This Program is designed to promote a comprehensive understanding of the neurobiological bases of behavior, with an emphasis on the behavioral and neurobiological aspects of drugs of abuse and addictive behaviors. General goals of the Program are to develop knowledge and expertise in the neurobiological mechanisms of behavior, develop skills in applying methods of behavioral neuroscience research to the problems of alcohol and drug abuse and addiction, and train competence in communication and teaching of knowledge and research skills. Students will obtain broad training in the combined disciplines of the neurosciences (e.g., behavioral and developmental neuroscience, psychopharmacology, neurobiology) and the behavioral sciences (e.g., experimental psychology, cognitive psychology, learning, experimental design and analysis, and animal models of drug abuse and addiction). The psychobiology of addictions program is an IUPUI program that is administered through the Department of Psychological Sciences at Purdue, West Lafayette. Students take courses at IUPUI, but must meet all Purdue requirements and have a Purdue faculty member on their Ph.D. preliminary and final examination committees. A minimum of 85 credit hours (post-baccalaureate) are required, plus approval of the plan of study by the student’s advisory committee. The Program intends to train students seeking careers in teaching and/or research in academic environments, medical institutions, pharmaceutical firms, and governmental agencies.

Financial Support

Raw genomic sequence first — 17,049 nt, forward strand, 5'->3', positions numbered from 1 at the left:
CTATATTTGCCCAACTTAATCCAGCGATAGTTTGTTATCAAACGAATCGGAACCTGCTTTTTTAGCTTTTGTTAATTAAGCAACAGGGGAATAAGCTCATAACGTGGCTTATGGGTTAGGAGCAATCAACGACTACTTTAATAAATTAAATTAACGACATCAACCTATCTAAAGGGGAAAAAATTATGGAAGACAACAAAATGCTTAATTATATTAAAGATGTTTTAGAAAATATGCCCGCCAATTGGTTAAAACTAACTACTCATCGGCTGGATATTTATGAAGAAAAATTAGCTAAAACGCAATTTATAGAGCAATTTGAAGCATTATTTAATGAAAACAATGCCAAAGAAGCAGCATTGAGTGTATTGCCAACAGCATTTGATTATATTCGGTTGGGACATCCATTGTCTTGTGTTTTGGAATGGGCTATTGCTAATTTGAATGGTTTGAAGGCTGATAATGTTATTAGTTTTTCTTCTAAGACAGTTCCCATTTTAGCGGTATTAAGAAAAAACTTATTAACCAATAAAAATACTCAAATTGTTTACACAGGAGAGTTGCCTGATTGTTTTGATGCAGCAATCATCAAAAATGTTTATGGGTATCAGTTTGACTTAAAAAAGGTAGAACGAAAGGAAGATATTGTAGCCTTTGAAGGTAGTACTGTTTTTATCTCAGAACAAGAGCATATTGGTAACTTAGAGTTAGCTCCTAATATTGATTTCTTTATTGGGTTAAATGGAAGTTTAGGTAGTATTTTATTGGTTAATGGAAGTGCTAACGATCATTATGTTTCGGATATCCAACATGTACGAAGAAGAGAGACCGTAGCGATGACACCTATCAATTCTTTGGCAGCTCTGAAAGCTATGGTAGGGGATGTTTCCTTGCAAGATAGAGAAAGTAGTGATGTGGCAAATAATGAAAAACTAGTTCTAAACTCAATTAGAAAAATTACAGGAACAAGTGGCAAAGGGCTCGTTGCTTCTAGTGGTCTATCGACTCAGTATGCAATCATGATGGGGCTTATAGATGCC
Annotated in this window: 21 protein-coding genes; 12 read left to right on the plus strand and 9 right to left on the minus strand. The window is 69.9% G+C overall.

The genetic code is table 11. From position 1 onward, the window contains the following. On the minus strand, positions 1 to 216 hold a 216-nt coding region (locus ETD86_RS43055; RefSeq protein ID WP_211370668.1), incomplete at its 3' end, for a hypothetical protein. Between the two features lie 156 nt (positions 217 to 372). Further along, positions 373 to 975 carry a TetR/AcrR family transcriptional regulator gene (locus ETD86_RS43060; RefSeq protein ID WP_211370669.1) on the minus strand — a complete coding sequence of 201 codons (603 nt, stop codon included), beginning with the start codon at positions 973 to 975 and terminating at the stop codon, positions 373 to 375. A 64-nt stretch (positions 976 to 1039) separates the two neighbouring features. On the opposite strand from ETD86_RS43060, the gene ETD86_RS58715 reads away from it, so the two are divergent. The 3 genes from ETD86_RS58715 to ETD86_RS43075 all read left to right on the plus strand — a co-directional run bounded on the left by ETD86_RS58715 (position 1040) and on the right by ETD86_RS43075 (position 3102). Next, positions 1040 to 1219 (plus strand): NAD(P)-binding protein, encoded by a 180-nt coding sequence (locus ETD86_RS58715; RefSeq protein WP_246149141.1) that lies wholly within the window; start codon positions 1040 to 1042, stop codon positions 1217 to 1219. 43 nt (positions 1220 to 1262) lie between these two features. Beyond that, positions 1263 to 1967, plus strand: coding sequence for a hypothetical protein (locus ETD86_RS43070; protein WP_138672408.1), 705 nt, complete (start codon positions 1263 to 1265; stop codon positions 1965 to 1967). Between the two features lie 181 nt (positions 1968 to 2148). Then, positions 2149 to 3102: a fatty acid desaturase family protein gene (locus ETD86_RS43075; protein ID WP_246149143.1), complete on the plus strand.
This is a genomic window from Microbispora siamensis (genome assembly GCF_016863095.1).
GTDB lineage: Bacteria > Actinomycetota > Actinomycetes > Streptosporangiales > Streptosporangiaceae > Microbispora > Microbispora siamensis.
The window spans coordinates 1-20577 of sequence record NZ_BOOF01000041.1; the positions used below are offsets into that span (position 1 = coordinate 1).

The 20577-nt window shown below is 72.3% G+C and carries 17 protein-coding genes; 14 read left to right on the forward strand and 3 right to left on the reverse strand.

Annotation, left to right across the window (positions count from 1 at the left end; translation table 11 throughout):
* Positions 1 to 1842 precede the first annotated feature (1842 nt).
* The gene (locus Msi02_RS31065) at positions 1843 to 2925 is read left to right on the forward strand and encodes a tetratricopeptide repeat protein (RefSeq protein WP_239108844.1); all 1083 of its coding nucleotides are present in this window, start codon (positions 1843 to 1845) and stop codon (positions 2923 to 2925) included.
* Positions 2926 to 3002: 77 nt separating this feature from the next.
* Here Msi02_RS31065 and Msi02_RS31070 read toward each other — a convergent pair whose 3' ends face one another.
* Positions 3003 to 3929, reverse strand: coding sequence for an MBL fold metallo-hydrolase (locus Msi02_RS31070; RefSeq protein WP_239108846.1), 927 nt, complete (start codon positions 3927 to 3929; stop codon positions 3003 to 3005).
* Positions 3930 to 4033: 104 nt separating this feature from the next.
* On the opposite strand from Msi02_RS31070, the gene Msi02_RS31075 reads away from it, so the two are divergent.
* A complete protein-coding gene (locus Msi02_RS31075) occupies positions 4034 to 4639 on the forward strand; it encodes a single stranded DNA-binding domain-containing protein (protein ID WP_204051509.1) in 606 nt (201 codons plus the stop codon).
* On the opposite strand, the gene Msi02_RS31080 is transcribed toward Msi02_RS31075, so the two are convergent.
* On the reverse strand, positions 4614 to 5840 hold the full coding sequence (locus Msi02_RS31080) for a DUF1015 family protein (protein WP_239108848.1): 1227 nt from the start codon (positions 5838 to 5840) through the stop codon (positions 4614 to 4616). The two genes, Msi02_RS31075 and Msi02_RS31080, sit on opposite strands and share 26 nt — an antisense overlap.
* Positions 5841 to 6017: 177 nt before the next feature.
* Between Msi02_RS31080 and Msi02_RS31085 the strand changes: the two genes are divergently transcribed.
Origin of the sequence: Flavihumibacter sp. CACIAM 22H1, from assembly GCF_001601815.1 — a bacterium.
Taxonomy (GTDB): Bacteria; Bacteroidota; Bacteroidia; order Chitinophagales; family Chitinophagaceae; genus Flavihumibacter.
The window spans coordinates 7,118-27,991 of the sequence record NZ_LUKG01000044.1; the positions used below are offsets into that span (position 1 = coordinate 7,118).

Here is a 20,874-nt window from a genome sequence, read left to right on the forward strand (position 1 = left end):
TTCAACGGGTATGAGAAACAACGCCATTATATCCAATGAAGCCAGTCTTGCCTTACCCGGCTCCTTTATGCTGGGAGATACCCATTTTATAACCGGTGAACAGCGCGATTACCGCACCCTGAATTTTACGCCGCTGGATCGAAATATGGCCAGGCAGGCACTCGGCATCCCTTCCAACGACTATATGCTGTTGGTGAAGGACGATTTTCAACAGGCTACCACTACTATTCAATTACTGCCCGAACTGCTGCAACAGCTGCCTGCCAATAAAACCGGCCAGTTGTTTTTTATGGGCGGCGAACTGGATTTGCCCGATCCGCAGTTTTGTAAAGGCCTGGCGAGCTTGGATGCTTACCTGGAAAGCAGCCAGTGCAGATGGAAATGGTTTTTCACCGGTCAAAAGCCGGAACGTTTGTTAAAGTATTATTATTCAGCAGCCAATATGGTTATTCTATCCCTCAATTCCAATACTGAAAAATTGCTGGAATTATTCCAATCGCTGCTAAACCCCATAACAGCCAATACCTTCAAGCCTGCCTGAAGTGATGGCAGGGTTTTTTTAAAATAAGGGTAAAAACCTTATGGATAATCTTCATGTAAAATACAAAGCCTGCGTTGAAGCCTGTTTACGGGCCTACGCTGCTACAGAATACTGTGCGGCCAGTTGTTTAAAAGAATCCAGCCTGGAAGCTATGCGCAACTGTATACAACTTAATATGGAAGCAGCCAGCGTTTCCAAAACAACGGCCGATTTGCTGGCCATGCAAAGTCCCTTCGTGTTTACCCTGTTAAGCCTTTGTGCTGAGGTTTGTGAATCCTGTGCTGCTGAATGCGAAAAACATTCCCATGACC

Financial support for eligible graduate students at both the M.S. and Ph.D. levels is available through teaching and research assistantships, tuition stipends, and fellowships. Full assistantships require a minimum of 20 hours of work per week and include at least partial tuition remission in addition to salary.

Admission Requirements

Industrial/Organizational Psychology

Undergraduate training in psychology, mathematics, and the sciences is highly desirable, though not required. Applicants should have had at least one undergraduate course in statistics, and one in tests and measurements is also advantageous. To be considered for admission without probation, applicants must obtain (a) a baccalaureate degree from a college or university of recognized standing, (b) a GPA of 3.0 or higher on a 4.0 scale, (c) competitve GRE scores, and (d) three favorable letters of recommendation. The student who does not meet the above standards, but shows potential for graduate studies, could be recommended for conditional admission.

Clinical Psychology

Undergraduate training in psychology, mathematics, and the physical sciences is highly desirable, though not required.